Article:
Our high-growth and investment team has extensive experience helping young, innovative companies secure the necessary investment to fuel their growth. As legal partners of Entrepreneurial Spark, we're also well used to helping them be investor-ready in terms of facing a grilling when pitching for backing.
Each week, we outline how we would the help the businesses coming under fire from the Dragons deal with their potential pain points from a legal perspective.
Another tense night in the Dragon's Den, as Episode 5 gave us four very different businesses all looking for some Dragons' cash. A few of the main highlights from the night came from Deborah Meaden; always make sure that you have fully identified your customer and it is always worth negotiating any offer which you receive - that includes an offer for investment.
Daughters of the Soil - contracts and trade marks
The Den started with Daughters of the Soil, a bodycare cosmetics brand. There was a lot of discussion around their distribution route and some smaller retailers were not identified as having the growth potential the business was looking to achieve. I wondered whether the business would have had any contracts in place with their retailers, and how the business could ensure that what they had verbally agreed had been put in place e.g. where are products located in shop, what promotion is carried out.
One of the biggest shocks for the Dragons in this pitch was that the business had spent £4000 in obtaining a registered trade mark. A simple trade mark application certainly shouldn’t cost that much unless something had gone very wrong with it and the business was looking to contend it.
Kwizz Bit - who owns the clever stuff?
Next up was Kwizz Bit, an online pub quiz application which can be played on any mobile device. Although the Dragons felt that technology was possibly not what was required to boost the pub quiz sector, the question that arose from a legal perspective is whether or not Mark had designed all of the technology himself.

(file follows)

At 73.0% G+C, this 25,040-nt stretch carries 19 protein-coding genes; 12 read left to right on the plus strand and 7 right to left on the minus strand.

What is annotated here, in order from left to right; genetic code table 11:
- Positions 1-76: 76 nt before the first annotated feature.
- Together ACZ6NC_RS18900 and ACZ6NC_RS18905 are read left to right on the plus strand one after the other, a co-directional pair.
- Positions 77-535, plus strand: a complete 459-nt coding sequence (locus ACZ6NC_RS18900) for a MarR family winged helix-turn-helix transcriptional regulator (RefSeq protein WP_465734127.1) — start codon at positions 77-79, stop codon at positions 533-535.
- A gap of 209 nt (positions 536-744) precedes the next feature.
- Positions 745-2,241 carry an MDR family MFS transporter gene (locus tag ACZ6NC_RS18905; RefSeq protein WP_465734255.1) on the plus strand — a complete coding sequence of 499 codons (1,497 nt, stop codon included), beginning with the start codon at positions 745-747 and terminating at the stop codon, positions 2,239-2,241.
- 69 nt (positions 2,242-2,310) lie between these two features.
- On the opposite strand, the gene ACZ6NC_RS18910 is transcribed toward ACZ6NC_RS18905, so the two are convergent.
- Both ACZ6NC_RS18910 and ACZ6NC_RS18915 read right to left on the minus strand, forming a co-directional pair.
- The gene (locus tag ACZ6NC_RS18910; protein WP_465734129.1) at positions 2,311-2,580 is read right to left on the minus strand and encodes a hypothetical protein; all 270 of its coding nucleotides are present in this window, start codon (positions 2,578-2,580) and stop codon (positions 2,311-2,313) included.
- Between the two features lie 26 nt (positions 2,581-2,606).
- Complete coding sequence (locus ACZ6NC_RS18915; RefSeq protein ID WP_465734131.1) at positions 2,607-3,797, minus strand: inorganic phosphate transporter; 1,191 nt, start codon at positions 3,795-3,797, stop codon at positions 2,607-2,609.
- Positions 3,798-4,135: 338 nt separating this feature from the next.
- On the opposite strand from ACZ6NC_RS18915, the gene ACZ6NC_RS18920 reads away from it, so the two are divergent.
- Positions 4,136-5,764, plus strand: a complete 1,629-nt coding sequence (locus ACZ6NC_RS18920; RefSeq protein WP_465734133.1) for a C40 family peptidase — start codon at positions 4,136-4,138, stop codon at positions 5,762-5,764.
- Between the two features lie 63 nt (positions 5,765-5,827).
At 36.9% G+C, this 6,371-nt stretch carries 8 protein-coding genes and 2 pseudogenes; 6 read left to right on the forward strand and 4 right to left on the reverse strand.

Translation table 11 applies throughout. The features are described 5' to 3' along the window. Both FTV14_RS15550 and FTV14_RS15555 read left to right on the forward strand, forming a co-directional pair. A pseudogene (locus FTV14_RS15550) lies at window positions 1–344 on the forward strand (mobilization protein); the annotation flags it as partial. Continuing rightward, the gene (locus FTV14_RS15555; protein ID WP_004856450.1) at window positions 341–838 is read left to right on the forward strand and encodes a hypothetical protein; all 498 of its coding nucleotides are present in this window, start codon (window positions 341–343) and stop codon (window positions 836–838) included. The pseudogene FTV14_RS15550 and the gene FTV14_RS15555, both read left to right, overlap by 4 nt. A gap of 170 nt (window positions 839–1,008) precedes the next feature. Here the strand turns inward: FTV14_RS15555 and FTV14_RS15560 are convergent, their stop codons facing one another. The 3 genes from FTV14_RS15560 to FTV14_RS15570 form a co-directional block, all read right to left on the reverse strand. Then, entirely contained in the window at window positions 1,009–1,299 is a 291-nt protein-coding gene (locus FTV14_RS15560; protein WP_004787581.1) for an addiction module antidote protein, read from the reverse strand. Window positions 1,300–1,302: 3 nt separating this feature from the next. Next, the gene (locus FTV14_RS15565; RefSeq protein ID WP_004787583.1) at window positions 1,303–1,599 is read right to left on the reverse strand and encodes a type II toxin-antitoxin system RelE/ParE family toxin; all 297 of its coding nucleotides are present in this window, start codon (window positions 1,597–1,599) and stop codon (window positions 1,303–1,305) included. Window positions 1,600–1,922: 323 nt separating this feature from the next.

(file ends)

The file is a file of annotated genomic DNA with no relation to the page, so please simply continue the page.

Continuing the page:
If he did in fact use a software developer, had he considered whether or not the business actually owned the Intellectual Property (IP)? If not, he should probably get that software developer to formally assign the IP to the business to save him some significant issues should he attract investment in the future.
Not having your IP protected properly is a common mistake for young businesses who use third parties or freelancers to help develop their product. Always ask – do you own the intellectual property rights.
BKD - baking's all about the detail
Finally, we had our first business of the episode to receive an offer from the Dragons. BKD produces kids' baking kits, with an additional subscription element to it. The subscription side of the business was recognised as having potential, however was slow in taking off.
I started to consider what terms the business would want to have in place with its customers in relation to the subscription model in order to protect itself. Does this just roll on a monthly basis? What is the cancellation period? What are the timescales for delivery? What if items are never received? What if items are damaged or faulty? What about the initial 'cooling off' period? All of these should be reflected in the terms and conditions with the customers, and should be available to the customers when they sign up online.
Sent into Space - shaping a business to rocket
This business was pretty much what it sounds like – they send things into space, anything really but in particular they see a market for sending up the ashes of departed loved ones.
There were a number of legal points which were sparked from this particular pitch, again particularly around IP ownership and also in relation to the structure of the business. Chris and Alex mentioned that there were a number of different strands to the business e.g. research, services, products and I wondered if in time all of these different business should sit within the same company or be restructured in due course to separate them out.
Sometimes when businesses are so different in terms of what they do, they are split into different companies. This reduces risk in the one business and also allows them to be more easily separated if one was to be sold off or invested in.
Another point with this one was that Chris and Alex had both come up with the concept of their business whilst studying Phds at university. From time to time, depending on involvement, universities can have a claim on IP if it was something which the research side of the university helped create. I hoped that they had any assignments which they needed from the university, if required.
Get in touch
If you are a growth business seeking investment, or recognise any of the issues we've highlighted as potential concerns for you, please don’t hesitate to contact a member of our team.